Lymph node removal can be done in different ways, depending;on whether any lymph nodes are enlarged, how big the breast tumor is, and other;factors.
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About Metastatic Breast Cancer
Cancer begins when healthy cells change and grow out of control, forming a mass or sheet of cells called a tumor. A tumor can be cancerous or benign. A cancerous tumor is malignant, meaning it can grow and spread to other parts of the body. A benign tumor means the tumor can grow but will not spread.When breast cancer is limited to the breast and/or nearby lymph node regions, it is called early stage or locally advanced. Read about these stages in a different guide on Cancer.Net. When breast cancer spreads to an area farther from where it started to another part of the body, doctors say that the cancer has metastasized. They call the area of spread a metastasis, or use the plural of metastases if the cancer has spread to more than 1 area. The disease is called metastatic breast cancer. Another name for metastatic breast cancer is “stage IV breast cancer if it has already spread beyond the breast and nearby lymph nodes at the time of diagnosis of the original cancer.
Doctors may also call metastatic breast cancer advanced breast cancer. However, this term should not be confused with locally advanced breast cancer, which is breast cancer that has spread to nearby tissues or lymph nodes but not to other parts of the body.
Understanding Your Cancer And Treatment
Not all breast cancers are alike. Someone elses experience with their treatment may be completely different from yours. Understanding your type and stage can help make sense of your doctors recommendations. This may help you feel better about your treatment choices.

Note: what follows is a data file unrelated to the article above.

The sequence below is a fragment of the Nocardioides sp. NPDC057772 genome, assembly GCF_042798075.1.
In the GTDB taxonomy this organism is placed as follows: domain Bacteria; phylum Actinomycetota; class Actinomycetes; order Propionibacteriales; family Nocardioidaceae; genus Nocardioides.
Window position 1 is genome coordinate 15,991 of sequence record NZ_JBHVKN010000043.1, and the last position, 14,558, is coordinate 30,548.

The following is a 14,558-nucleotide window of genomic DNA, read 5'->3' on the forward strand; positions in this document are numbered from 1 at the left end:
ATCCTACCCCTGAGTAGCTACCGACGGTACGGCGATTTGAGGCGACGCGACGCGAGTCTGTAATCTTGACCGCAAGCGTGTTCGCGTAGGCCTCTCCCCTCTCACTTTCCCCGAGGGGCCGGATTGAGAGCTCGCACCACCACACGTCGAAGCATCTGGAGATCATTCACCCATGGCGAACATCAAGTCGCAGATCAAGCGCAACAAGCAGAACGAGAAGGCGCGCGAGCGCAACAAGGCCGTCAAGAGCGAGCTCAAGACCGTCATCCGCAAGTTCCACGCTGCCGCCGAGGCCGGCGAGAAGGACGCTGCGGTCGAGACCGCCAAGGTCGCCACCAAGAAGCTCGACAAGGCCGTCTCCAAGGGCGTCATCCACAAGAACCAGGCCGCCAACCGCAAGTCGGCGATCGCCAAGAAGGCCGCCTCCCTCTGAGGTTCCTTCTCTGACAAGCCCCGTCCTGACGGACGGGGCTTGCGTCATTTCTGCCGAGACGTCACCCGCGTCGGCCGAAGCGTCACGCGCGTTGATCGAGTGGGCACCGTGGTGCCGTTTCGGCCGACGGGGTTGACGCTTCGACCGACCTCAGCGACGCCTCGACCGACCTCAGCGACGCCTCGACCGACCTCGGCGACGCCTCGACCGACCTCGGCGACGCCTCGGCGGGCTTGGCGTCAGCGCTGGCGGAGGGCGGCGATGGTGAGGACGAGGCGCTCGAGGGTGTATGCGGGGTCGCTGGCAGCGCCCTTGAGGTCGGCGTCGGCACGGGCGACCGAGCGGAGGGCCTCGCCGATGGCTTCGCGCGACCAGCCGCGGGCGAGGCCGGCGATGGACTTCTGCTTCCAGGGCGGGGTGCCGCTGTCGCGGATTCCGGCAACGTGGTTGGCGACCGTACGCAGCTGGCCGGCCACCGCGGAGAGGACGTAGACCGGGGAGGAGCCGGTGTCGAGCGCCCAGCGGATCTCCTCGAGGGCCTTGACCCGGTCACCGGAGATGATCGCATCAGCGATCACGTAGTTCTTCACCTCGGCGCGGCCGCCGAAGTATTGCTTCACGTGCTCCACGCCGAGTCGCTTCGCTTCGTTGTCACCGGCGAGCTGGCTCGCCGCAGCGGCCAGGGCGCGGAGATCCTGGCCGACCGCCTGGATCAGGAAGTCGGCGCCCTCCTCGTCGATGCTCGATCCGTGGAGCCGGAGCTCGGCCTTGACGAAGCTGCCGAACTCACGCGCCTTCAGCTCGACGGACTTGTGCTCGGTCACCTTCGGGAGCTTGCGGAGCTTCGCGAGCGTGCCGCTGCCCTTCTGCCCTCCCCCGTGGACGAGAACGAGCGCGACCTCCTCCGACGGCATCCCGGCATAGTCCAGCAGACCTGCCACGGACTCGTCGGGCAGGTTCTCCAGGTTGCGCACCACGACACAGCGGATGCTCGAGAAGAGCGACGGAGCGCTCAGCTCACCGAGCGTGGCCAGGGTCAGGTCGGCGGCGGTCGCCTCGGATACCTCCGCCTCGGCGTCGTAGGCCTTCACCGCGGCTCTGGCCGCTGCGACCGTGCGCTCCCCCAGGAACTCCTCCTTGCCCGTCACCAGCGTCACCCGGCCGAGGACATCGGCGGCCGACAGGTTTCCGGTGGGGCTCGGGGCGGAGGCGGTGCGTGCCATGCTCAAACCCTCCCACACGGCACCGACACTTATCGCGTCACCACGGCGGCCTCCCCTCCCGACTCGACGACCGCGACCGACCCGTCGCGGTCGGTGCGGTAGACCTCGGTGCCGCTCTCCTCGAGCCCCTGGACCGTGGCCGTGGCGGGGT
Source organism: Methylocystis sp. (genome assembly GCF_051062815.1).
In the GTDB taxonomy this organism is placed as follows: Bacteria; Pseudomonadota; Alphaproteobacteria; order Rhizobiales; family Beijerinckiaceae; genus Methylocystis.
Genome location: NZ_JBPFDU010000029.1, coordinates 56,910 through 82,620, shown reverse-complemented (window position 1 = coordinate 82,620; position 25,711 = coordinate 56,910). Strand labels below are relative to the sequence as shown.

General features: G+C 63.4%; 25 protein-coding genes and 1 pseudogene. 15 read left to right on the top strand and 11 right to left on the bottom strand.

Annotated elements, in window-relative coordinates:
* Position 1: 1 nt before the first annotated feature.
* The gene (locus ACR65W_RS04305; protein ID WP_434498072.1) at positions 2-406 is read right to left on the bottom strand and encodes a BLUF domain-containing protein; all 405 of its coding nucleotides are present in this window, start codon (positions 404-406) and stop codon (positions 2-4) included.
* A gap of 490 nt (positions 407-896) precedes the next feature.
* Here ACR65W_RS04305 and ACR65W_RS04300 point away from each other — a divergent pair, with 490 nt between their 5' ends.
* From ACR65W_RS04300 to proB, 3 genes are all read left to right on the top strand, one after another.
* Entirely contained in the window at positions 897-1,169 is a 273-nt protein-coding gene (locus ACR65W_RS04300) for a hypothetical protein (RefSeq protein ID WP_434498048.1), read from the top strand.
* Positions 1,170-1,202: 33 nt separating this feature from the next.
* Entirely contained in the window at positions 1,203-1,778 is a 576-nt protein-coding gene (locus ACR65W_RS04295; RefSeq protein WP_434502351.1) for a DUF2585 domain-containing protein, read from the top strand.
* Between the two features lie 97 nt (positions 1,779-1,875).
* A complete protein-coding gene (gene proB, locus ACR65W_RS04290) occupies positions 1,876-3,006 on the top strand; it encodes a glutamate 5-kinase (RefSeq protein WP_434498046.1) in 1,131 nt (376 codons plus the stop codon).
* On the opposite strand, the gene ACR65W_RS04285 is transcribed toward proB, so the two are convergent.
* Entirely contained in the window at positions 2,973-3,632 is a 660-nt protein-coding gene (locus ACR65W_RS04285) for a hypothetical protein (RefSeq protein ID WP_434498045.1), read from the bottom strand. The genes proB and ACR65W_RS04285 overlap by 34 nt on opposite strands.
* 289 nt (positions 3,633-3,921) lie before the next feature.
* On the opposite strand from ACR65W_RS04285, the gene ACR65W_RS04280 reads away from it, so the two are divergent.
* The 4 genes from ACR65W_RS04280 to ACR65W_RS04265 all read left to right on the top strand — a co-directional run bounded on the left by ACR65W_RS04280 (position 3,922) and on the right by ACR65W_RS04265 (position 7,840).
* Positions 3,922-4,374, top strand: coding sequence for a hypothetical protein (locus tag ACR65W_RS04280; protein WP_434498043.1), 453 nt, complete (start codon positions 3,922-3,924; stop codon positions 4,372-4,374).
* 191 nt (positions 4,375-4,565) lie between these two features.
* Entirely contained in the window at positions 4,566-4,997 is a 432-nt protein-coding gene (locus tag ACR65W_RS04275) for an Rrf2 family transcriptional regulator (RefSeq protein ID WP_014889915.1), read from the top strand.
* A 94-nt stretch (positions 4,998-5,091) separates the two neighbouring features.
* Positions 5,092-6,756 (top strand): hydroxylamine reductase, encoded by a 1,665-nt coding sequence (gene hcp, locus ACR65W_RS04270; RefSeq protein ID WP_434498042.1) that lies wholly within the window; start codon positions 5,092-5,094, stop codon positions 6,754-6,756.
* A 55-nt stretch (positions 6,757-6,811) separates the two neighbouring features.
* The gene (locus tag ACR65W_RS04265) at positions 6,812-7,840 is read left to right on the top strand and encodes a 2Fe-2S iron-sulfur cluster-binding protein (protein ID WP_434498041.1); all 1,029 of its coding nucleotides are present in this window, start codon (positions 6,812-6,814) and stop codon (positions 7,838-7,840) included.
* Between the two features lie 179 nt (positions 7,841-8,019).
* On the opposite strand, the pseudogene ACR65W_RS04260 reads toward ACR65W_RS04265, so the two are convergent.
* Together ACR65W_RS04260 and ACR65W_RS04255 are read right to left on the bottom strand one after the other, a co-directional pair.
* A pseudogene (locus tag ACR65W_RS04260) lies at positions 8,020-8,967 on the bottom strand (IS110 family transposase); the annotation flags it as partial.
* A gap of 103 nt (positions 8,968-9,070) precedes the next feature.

A big part of cancer treatment is the relationship between you and your oncology team. Here are some things youll want to know about early on so youre well informed about your specific type of breast cancer:
Oncologists meet with cancer patients every day and its their job to see you as a whole person. Express your wants and needs. Rest assured that no question is too insignificant to ask.
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Median Overall Survival In Total Study Population4
- OS was a prespecified secondary endpoint. OlympiAD was not powered to show statistical significance in OS for LYNPARZA monotherapy vs chemotherapy.4* OS did not achieve statistical significance4
- The OlympiAD study protocol was amended in March 2018 to allow exploratory follow-up of patients for survival status and serious adverse events beyond the prespecified final OS survival analysis5
- At the prespecified OS cutoff , 13% of patients remained on LYNPARZA and no patients remained on chemotherapy4
- 18 patients remained on LYNPARZA for 36 months and no patients remained on chemotherapy5
*HCPs chemotherapy of choice .1,2
Tumour Dormancy And Reawakening